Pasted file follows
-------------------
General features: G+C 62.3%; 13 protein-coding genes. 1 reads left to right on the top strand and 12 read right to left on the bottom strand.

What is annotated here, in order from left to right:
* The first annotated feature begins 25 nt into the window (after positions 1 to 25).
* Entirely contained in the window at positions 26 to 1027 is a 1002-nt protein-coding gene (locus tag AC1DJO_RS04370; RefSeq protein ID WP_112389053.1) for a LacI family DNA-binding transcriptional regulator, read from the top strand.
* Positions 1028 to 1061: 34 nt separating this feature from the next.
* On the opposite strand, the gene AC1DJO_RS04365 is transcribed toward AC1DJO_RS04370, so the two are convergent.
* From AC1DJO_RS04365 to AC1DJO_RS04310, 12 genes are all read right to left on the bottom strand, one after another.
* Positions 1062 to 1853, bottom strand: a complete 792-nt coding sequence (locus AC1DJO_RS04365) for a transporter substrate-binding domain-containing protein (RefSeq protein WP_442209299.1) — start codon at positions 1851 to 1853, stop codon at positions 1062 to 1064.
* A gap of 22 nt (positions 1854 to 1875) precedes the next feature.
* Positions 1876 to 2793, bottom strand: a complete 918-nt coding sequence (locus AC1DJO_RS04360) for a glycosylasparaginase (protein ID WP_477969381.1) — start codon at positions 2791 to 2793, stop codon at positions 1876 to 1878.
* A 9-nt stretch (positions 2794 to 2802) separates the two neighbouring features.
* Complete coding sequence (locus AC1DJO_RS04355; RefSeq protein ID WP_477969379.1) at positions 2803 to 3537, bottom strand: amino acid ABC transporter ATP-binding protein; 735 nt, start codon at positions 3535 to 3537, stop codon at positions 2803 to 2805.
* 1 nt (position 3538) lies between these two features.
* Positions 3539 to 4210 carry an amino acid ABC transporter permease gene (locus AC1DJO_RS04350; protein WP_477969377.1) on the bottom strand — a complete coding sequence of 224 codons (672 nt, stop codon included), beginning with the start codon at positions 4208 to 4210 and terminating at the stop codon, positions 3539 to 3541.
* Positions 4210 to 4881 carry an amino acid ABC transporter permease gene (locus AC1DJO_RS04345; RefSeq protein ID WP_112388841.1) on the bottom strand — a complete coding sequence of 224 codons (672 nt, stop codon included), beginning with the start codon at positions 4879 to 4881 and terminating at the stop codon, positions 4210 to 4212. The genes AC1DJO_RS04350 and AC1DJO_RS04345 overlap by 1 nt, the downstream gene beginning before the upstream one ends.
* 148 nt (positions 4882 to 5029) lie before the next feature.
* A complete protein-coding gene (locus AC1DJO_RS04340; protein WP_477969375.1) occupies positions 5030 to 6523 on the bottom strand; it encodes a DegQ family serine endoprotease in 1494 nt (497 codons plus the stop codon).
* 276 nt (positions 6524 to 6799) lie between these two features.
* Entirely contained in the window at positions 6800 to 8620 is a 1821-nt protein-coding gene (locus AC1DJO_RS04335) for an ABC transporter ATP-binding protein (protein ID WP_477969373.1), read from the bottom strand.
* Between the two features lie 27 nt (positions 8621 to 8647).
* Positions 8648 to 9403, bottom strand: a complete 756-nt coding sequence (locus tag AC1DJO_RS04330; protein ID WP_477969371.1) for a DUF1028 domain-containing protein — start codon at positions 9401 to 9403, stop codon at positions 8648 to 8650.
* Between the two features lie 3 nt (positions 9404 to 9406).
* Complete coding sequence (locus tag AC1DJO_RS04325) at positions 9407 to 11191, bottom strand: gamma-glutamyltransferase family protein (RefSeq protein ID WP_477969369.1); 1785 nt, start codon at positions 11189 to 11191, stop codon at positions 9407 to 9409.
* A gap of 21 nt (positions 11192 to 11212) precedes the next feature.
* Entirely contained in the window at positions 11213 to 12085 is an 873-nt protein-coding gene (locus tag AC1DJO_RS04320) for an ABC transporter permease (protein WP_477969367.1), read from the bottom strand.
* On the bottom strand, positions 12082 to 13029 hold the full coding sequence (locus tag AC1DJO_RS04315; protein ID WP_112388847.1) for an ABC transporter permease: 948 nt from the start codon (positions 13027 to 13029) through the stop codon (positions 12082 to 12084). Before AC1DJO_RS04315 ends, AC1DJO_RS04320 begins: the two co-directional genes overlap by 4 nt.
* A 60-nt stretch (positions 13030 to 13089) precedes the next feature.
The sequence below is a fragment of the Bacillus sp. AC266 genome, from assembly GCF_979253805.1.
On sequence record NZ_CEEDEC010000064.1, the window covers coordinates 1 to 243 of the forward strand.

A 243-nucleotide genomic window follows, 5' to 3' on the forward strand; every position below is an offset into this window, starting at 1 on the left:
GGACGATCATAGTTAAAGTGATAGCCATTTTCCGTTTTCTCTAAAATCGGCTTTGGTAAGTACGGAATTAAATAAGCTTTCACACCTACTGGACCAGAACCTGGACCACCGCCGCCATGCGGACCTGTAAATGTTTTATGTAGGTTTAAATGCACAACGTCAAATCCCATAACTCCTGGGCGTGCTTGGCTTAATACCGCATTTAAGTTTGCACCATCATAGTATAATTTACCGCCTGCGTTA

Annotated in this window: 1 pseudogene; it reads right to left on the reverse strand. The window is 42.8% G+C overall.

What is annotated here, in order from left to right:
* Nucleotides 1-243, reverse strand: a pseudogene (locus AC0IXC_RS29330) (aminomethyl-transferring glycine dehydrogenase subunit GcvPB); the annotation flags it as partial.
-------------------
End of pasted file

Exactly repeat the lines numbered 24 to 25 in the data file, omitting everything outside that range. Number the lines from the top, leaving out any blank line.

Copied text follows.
* A gap of 21 nt (positions 11192 to 11212) precedes the next feature.
* Entirely contained in the window at positions 11213 to 12085 is an 873-nt protein-coding gene (locus tag AC1DJO_RS04320) for an ABC transporter permease (protein WP_477969367.1), read from the bottom strand.